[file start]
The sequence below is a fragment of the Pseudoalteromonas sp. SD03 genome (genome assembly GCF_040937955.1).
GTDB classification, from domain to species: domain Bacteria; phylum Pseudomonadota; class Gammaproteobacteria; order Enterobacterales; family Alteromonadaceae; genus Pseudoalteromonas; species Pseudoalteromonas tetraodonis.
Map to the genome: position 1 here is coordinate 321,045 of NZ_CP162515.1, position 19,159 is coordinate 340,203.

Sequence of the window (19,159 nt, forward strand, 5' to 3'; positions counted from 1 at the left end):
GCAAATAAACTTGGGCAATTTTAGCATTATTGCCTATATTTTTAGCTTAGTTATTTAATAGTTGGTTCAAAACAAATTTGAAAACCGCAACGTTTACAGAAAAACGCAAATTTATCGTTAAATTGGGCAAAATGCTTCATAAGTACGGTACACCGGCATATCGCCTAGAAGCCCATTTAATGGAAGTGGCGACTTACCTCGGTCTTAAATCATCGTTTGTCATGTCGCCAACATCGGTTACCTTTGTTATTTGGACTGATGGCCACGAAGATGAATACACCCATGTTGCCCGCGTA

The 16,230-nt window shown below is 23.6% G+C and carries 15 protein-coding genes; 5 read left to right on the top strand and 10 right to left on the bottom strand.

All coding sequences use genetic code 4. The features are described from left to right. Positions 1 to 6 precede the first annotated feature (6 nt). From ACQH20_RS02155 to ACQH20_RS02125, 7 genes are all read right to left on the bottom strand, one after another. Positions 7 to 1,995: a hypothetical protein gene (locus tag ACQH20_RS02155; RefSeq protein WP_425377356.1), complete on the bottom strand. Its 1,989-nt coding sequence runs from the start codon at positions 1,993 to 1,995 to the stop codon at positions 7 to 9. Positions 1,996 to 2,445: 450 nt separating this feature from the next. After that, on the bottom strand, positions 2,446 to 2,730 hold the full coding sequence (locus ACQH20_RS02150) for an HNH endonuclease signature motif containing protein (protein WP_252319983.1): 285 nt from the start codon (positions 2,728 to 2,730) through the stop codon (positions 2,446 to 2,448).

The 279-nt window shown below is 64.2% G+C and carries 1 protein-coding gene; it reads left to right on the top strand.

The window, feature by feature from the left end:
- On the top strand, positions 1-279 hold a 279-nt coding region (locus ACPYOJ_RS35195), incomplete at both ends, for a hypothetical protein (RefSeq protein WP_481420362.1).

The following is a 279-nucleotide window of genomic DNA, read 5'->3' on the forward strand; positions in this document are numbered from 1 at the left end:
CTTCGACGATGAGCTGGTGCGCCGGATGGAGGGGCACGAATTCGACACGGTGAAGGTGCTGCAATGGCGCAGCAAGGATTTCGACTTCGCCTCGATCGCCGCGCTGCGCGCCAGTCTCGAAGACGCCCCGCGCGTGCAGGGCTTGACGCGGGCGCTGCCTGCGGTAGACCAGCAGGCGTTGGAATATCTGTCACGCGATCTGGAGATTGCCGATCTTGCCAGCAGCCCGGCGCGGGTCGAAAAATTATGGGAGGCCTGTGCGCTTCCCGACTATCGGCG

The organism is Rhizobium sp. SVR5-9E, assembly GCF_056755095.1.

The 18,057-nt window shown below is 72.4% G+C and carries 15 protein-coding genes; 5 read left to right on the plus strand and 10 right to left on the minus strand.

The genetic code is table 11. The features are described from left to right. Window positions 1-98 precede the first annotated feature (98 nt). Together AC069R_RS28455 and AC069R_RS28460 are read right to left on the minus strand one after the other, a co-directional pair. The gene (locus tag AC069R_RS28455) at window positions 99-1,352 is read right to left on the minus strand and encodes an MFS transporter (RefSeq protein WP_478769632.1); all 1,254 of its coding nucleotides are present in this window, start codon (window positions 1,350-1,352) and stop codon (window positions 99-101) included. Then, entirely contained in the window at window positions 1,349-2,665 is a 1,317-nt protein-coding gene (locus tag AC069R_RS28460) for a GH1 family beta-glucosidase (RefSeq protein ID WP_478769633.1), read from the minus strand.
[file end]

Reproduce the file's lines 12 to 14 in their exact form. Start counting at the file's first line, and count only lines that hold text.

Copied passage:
CTTCGACGATGAGCTGGTGCGCCGGATGGAGGGGCACGAATTCGACACGGTGAAGGTGCTGCAATGGCGCAGCAAGGATTTCGACTTCGCCTCGATCGCCGCGCTGCGCGCCAGTCTCGAAGACGCCCCGCGCGTGCAGGGCTTGACGCGGGCGCTGCCTGCGGTAGACCAGCAGGCGTTGGAATATCTGTCACGCGATCTGGAGATTGCCGATCTTGCCAGCAGCCCGGCGCGGGTCGAAAAATTATGGGAGGCCTGTGCGCTTCCCGACTATCGGCG

The organism is Rhizobium sp. SVR5-9E, assembly GCF_056755095.1.

The 18,057-nt window shown below is 72.4% G+C and carries 15 protein-coding genes; 5 read left to right on the plus strand and 10 right to left on the minus strand.